Insurance dispute blocking oil tankers in Turkish waters resolved
The sanctions-driven insurance dispute that had disrupted oil exports from Russia’s Black Sea ports has been resolved, with maritime authorities saying 19 vessels had already passed through the Turkish Straits after providing satisfactory documentation.
Tankers had been forced to drop anchor near the Bosphorus and Dardanelles after Turkey demanded new proof of insurance in response to western sanctions on Russian oil.
Washington had hoped that a new price cap on Russian crude, which was designed to give vessels continued access to European insurance if the oil is sold for $60 a barrel or less, would ensure Russian shipments to third countries could continue after the introduction of EU sanctions last week.
But Turkey had blocked the vessels from transiting the straits for over a week after western insurers said they could not provide the blanket guarantee demanded, prompting US and UK officials to intervene with their Turkish counterparts.
The Turkish Straits is one of the busiest shipping lanes in the world and one of the main export routes for crude oil from Russia and Kazakhstan.
Turkey’s maritime authority said on Tuesday that of 26 tankers that were waiting “because they had not met our country’s justified request for an insurance confirmation letter”, all but four had provided the requested documentation. As of Tuesday, 19 had passed through the straits, it added.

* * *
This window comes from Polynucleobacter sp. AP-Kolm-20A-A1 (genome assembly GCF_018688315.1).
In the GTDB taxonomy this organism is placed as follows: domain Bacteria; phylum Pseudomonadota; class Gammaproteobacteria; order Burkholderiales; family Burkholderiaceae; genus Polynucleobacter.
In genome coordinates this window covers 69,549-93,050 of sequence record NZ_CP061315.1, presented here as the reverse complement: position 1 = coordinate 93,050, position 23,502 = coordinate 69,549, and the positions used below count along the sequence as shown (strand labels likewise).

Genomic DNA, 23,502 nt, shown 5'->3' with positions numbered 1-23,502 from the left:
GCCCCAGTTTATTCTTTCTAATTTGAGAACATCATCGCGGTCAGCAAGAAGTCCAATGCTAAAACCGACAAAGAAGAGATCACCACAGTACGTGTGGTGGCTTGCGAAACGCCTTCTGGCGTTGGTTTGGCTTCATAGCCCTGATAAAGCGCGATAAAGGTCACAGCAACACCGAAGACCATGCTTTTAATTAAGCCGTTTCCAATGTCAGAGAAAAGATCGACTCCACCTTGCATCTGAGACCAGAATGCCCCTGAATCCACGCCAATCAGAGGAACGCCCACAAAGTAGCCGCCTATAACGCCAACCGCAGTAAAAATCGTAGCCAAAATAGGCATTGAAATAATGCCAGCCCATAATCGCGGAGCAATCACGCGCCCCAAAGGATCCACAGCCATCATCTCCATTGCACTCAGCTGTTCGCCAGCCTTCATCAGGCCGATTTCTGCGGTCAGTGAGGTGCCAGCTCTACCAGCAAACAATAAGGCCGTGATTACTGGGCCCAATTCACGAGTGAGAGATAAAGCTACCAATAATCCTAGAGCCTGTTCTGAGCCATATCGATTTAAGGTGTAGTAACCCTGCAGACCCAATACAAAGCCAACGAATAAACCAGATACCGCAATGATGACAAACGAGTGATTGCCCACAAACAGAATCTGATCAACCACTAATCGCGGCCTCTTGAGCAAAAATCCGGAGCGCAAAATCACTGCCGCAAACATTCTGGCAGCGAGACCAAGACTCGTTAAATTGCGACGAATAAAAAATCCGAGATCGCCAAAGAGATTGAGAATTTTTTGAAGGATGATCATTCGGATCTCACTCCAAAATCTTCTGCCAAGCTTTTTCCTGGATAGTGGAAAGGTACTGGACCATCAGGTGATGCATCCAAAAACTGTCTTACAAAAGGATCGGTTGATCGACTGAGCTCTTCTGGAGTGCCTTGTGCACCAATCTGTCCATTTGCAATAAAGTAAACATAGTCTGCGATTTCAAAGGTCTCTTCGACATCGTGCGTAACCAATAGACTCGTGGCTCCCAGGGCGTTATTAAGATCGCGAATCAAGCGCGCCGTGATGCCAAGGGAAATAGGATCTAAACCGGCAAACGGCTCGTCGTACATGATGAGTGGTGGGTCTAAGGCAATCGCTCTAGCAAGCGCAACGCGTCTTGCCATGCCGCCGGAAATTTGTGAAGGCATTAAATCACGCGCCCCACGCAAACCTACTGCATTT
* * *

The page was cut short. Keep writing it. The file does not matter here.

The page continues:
“We are pleased that our new measure to protect our Turkish Straits has been accepted, as a result of the negotiations we undertook with our counterparts, and that maritime trade will continue normally,” it said.
Norway’s Gard, part of the international group of 13 protection and indemnity clubs, also said on its website on Tuesday that a resolution had been found.
“Following significant engagement between the International Group of P&I Clubs (IG) and the government of Turkey, an agreement has been reached allowing ships carrying crude oil cargoes to continue their voyages through Turkish-controlled waters.”
It advised its members to contact the club for the documentation needed for crude carriers. IGP&I, the umbrella group, could not immediately be reached for comment.
Many of the ships affected had been carrying oil from Kazakhstan, in a sign of the possible unintended consequences of the G7’s intervention in the oil market.
Oil produced in Kazakhstan by companies including Chevron and ExxonMobil is exported via pipeline across Russia to ports on Russia’s Black Sea coast, where it is loaded on to tankers for the journey through the Turkish Straits to the Mediterranean. However, it is not subject to the west’s Russian sanctions.